Whether you use a financial advisor or invest on your own, putting your money into investments is the easiest part. The harder part is watching the turbulence of the market place. The stock and bond markets are essentially an auction every day. That’s why some investors favor real estate since they feel it is not as volatile. If you had to sell your house on any given day, it would sell for different amounts depending on how many people come to the auction with a desire to buy. However, most people prefer to list the price they want and wait for a buyer to bid close to matching that amount. The same is true for stocks. In a down market, one never wants to be in a position where they have to sell but instead should have the luxury of being able to wait for a much better price.
The greatest secret to investing is simply staying invested and not trying to time the market. According to Ned Davis Research, over a 35-year period, the total return in S & P 500 stocks diminished from an annualized 11.7% return to a 4.3% return just by missing the 50 best days in the market. The goal is always to have enough cash and lower-risk investments to fund your next 3 to 5 years of financial need. It is not uncommon for lower-risk investments (investment grade bonds, utilities, consumer staple stocks) to actually go up when most stocks go down.
The recent crash in commodity prices (primarily oil) has been the major contributor to a decline in overall earnings for the stock market. The latest rebound in stocks can be largely traced to an increase in oil prices (still over 50% below 2014 highs). Despite the improvement (as of May 9th), US large companies are still down about 2% over the last year with small companies down 7% and foreign stocks down about 9%. Data from SigFig (an online investment tracking service published in USA Today 5/11/16) reported that active investors who turned their portfolio over 50 percent or more lost on average 18% in the last 6 months.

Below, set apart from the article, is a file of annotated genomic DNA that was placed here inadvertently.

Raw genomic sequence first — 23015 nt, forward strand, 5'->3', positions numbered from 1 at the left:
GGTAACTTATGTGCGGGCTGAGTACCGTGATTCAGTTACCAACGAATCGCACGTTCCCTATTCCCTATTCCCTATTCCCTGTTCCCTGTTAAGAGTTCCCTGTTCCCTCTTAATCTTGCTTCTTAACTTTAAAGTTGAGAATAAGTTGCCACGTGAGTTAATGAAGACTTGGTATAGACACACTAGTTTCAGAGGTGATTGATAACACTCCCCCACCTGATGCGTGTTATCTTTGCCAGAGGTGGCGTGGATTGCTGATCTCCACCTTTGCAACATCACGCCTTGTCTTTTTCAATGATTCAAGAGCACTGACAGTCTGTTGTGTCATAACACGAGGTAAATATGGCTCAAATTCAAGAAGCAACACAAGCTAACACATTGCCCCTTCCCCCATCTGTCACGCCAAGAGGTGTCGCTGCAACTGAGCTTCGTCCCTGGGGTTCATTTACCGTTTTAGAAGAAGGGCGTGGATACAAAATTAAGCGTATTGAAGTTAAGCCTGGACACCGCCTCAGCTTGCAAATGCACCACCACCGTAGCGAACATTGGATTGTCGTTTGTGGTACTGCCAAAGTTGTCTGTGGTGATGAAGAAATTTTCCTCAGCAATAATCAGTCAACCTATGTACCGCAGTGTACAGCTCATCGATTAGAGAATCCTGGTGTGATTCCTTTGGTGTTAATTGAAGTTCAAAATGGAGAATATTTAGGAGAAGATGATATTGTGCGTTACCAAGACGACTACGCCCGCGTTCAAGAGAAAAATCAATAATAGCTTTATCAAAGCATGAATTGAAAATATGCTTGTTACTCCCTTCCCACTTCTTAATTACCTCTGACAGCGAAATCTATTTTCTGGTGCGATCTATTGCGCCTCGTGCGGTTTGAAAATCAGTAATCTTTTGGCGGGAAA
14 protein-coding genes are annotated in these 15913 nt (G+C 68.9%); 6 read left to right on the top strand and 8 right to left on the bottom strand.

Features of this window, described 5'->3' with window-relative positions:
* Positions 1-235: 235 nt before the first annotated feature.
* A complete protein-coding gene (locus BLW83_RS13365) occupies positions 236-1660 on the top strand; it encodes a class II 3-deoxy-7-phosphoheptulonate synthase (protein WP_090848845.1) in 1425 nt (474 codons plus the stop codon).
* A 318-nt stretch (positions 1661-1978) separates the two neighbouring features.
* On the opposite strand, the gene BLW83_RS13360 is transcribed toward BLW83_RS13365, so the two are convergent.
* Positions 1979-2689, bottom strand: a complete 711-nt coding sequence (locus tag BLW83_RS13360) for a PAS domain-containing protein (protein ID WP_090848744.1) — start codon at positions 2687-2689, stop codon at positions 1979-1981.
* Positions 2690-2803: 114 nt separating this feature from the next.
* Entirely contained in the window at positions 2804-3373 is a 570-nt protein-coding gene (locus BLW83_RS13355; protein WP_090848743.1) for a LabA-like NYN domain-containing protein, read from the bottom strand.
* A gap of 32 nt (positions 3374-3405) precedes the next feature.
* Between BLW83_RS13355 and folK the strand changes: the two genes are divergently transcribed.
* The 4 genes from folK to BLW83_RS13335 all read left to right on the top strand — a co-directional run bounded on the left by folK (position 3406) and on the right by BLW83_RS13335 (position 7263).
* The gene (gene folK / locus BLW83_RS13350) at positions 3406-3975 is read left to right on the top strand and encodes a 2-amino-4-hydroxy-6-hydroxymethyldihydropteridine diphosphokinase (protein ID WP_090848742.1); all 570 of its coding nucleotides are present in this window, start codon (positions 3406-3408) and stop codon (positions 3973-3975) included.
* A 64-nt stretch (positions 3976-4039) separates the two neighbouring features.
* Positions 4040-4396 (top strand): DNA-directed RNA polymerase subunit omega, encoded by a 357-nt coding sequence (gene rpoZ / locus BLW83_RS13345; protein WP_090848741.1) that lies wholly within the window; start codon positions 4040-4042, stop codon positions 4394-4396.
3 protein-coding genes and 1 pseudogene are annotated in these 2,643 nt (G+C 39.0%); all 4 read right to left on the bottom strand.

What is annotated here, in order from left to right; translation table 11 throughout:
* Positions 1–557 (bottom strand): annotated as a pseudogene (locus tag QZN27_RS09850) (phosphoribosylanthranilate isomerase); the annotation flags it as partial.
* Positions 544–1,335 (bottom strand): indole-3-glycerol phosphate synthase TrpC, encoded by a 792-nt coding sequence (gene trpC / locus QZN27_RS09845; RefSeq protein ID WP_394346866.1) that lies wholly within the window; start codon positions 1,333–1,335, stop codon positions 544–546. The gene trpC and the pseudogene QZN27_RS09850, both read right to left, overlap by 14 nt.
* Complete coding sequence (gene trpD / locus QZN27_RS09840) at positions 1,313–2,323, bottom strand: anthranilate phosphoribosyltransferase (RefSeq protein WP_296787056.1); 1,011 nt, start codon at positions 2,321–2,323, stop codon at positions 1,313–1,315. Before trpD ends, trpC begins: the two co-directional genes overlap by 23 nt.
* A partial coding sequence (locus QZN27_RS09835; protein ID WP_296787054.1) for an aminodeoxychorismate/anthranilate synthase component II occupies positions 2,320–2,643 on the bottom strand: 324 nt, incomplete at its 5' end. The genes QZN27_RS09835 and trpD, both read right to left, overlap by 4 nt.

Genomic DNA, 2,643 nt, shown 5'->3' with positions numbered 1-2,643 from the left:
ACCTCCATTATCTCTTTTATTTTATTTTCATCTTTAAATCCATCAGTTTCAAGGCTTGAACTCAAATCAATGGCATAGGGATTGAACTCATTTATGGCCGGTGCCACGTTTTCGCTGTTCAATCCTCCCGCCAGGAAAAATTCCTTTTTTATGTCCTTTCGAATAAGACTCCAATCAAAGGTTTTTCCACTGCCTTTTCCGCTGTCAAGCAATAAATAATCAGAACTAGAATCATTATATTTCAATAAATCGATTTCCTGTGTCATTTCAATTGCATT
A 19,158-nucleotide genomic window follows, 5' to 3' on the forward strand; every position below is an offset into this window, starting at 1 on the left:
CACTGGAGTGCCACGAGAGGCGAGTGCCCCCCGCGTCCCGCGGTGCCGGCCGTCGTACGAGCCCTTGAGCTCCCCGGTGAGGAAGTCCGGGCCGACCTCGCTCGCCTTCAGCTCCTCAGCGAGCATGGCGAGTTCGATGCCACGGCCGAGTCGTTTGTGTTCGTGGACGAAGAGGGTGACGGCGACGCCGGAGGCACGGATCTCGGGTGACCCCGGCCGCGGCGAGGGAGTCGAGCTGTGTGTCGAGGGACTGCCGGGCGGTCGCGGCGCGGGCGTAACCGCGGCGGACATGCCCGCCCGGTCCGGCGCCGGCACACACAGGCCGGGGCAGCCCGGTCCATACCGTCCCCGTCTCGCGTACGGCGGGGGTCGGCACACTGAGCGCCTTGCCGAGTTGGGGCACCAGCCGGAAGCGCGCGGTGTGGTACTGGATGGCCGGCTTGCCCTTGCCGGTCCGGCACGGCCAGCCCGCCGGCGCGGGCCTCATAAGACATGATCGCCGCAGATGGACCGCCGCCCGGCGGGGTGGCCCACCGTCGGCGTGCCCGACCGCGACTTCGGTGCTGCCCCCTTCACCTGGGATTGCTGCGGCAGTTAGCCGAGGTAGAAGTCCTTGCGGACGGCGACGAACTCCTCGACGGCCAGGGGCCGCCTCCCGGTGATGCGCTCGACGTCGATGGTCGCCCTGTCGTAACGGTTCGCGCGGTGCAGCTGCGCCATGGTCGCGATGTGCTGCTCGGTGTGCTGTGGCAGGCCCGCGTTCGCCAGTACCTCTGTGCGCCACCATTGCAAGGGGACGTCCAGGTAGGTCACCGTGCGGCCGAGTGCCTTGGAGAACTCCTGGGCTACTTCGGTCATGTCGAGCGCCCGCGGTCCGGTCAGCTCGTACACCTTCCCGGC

Although the stock market is up slightly on average from May to October (0.55% on average according to Bob Rothbort, a writer for Marketwatch), stocks usually drop intermittently during the summer months. Barring a recession, I expect these drops to be short lived. Fortunately, the median recession lasts just 9 months (Ben Carson, CFA). However, a recession will provide opportunity for investors with cash. Ben Carson, CFA showed through stock market data that investing during periods of unrest (including recessions) usually pays off well for investors with an average return of 79% over the following 5-year period.
So what does all this mean? If you are invested, stay invested during the turbulent summer months and know that down turns will not last (at least historically). If you have cash on the sidelines that you might want more than a 1-2% CD return, then the volatility should provide a good investment opportunity.
This letter represents the opinion of John D Quimjian as of May 11, 2016.
John Quimjian is an investment advisor representative with Physicians Wealth Solutions LLC, a registered investment advisor. Information presented is for educational purposes only and does not intend to make an offer or solicitation for the sale or purchase of any specific securities, investments, or investment strategies. Investments involve risk and unless otherwise stated, are not guaranteed. Be sure to first consult with a qualified financial advisor and/or tax professional before implementing any strategy discussed herein.